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There are a variety of program options that teachers of gifted/talented students can use as a means to "differentiate" the core curriculum. These include flexible groupings, acceleration of content, independent study, tiered assignments, interest centers, learning centers, compacting in student's area of strength, mentorships, adjusting questions, honors, advanced placement courses, and use of above-grade-level resources. Below you will see definitions which help clarify these different program options.





Program Option

Definitions

Cluster Grouping

Grouping students within the regular classroom for instruction by the regular classroom teacher.

Curriculum Compacting


An instructional strategy in which a student’s grasp of a subject area is frequently reassessed by the instructor and, following demonstration of mastery of the subject, the student is allowed to progress to the next level or is given more in-depth work in the same subject area.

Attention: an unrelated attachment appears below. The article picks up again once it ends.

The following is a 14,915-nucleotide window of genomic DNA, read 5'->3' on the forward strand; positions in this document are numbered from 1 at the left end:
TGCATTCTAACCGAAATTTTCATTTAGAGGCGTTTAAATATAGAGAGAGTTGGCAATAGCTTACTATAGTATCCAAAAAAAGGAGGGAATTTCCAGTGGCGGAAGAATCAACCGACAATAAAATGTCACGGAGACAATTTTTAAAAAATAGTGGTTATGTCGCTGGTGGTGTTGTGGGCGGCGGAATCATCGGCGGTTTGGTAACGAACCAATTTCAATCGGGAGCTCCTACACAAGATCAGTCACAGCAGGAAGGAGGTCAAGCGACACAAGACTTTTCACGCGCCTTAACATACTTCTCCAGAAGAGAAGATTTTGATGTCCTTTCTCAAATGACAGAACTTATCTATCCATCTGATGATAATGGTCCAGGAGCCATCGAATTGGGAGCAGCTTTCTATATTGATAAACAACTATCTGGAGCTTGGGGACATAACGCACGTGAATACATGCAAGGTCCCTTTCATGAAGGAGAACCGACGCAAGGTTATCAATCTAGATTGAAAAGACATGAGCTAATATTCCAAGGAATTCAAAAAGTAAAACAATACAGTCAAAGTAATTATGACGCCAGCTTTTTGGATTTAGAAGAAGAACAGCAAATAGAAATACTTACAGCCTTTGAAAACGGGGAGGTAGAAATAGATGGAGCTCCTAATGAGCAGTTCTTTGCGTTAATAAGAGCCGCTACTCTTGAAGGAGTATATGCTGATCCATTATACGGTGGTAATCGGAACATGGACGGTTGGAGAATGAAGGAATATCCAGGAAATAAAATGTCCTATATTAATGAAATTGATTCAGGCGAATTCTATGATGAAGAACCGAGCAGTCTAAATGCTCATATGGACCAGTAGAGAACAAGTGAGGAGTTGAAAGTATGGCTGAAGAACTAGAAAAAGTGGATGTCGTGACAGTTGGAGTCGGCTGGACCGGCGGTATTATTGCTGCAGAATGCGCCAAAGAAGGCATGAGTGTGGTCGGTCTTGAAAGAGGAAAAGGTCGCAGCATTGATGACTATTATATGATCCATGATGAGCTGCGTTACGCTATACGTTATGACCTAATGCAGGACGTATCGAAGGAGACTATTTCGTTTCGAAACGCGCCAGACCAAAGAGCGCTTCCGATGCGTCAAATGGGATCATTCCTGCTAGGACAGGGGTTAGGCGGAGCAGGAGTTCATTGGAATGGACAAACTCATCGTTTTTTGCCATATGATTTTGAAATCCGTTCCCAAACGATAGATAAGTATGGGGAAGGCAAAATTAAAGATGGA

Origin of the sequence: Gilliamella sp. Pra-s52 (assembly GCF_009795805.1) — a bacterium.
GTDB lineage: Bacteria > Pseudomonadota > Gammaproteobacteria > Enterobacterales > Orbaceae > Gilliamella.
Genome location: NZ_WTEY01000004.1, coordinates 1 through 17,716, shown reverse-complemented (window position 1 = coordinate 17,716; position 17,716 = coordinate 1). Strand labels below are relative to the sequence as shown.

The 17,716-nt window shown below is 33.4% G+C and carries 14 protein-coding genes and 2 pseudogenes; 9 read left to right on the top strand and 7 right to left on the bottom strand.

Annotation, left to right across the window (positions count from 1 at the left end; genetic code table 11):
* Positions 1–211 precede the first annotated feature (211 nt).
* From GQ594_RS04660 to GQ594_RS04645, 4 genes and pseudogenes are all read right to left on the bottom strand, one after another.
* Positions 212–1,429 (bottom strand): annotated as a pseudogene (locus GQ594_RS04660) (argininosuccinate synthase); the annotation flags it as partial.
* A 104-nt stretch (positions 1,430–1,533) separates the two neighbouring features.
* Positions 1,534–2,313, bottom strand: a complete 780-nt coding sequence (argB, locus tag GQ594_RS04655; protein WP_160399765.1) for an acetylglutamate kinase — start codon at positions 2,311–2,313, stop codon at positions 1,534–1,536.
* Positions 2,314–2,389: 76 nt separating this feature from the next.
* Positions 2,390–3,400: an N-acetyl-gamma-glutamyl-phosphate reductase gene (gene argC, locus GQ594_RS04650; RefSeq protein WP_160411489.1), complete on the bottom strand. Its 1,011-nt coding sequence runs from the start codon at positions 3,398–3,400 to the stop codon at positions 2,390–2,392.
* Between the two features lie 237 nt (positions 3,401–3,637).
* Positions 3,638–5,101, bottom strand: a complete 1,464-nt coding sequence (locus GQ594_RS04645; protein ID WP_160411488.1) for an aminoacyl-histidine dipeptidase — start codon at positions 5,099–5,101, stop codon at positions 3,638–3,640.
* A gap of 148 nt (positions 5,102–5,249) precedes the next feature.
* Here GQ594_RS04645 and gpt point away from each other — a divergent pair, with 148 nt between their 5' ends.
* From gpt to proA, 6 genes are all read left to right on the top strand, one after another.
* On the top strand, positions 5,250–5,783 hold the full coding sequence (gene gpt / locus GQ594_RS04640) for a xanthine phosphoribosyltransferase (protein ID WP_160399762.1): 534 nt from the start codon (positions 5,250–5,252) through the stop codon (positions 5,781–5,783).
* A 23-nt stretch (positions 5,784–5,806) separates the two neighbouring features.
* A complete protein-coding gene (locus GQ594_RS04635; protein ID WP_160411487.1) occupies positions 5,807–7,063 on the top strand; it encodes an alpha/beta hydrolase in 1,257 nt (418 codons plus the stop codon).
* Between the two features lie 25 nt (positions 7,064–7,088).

Learning Centers
Supplemental educational activities extending the regular curriculum and conducted within the regular classroom.
Interest Centers
Supplemental educational activities based on student interest conducted within the regular classroom.
Mentors and Field Experiences
A cooperative arrangement between a student and a professional adult for the purpose of sharing common interests in a particular skill, knowledge or career orientation
Honors and AP Classes
The Advanced Placement program is a cooperative endeavor of secondary schools, colleges, the College Board, and Gifted/Talented Programs. It offers 31 AP examinations in 34 college-level courses.



Grade or Subject Acceleration

Placement in advanced grades or classes.

Enrichment

Supplemental educational activities conducted either within or outside of the regular classroom but supported by someone other than the regular classroom teacher.

Independent Study

Special tutors or mentors or enrollment in correspondence course.

Tiered Lessons

a series of related tasks with varying content complexity that relate to essential understandings and key skills






Citations
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